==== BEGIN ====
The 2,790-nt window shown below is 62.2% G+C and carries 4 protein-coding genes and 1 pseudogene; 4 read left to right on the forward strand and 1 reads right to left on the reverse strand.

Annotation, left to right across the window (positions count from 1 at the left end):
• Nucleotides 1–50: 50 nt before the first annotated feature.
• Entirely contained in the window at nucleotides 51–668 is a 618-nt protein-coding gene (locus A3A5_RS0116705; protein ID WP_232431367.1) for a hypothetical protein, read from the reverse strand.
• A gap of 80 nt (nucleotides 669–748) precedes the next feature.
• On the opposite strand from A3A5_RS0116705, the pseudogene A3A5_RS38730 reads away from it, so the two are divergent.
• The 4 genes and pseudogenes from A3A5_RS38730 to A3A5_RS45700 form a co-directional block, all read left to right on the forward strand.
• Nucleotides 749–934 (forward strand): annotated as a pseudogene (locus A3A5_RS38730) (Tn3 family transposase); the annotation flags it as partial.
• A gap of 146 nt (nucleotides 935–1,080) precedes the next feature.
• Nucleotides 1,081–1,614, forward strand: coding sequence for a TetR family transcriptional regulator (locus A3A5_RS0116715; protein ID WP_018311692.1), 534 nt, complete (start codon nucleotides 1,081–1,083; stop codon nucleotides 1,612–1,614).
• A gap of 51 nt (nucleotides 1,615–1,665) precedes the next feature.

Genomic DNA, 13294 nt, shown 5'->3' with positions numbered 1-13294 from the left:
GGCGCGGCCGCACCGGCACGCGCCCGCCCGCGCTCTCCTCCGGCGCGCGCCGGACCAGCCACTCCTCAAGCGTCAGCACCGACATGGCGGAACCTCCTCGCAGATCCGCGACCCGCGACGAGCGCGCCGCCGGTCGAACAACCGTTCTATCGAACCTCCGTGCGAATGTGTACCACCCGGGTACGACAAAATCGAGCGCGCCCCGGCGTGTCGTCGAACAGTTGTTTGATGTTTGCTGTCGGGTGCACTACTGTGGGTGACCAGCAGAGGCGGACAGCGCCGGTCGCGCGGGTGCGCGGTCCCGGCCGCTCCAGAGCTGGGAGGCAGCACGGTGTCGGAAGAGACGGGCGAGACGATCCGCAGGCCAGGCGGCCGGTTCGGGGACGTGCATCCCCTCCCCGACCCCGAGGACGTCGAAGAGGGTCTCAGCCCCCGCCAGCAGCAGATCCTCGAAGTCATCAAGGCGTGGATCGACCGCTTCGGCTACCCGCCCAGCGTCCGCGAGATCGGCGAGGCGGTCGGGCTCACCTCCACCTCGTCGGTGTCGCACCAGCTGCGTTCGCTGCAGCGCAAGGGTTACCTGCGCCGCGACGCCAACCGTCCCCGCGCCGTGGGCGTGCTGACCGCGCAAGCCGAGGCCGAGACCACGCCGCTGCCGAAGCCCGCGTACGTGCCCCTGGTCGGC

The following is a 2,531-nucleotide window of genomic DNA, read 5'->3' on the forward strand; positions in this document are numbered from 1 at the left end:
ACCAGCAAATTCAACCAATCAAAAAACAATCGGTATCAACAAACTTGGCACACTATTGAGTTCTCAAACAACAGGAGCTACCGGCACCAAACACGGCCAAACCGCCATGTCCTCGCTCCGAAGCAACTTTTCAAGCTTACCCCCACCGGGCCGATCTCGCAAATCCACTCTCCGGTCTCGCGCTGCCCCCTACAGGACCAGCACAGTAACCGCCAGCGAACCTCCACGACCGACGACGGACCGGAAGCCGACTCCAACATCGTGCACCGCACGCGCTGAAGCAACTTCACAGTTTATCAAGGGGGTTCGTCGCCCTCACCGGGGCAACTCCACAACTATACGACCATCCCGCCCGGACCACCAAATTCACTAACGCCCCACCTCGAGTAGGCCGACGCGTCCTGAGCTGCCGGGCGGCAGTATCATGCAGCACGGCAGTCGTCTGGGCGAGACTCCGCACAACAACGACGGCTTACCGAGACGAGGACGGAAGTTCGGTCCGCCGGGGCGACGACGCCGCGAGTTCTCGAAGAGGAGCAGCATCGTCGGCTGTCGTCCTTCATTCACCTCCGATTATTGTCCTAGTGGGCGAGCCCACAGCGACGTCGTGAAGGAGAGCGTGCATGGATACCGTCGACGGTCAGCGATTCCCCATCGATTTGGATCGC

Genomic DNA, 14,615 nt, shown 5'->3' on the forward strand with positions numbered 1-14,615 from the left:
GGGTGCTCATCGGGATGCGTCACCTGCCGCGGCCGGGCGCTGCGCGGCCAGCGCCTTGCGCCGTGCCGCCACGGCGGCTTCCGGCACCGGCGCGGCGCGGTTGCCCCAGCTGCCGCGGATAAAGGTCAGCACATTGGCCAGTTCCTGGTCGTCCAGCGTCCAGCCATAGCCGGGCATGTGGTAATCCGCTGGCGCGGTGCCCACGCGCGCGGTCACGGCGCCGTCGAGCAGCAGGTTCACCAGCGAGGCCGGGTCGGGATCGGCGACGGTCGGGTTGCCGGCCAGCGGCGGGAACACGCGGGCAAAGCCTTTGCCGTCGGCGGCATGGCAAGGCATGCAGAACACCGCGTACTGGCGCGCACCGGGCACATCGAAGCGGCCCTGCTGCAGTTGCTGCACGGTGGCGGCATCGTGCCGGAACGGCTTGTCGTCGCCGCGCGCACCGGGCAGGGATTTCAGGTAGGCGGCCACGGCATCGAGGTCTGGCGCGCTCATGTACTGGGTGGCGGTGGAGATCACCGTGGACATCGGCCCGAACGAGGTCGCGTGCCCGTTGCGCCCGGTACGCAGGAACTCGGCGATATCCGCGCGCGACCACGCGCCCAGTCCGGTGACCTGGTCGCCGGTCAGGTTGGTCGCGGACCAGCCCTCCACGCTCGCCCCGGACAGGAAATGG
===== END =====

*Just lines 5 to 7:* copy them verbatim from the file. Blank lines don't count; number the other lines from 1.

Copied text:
• A gap of 80 nt (nucleotides 669–748) precedes the next feature.
• On the opposite strand from A3A5_RS0116705, the pseudogene A3A5_RS38730 reads away from it, so the two are divergent.
• The 4 genes and pseudogenes from A3A5_RS38730 to A3A5_RS45700 form a co-directional block, all read left to right on the forward strand.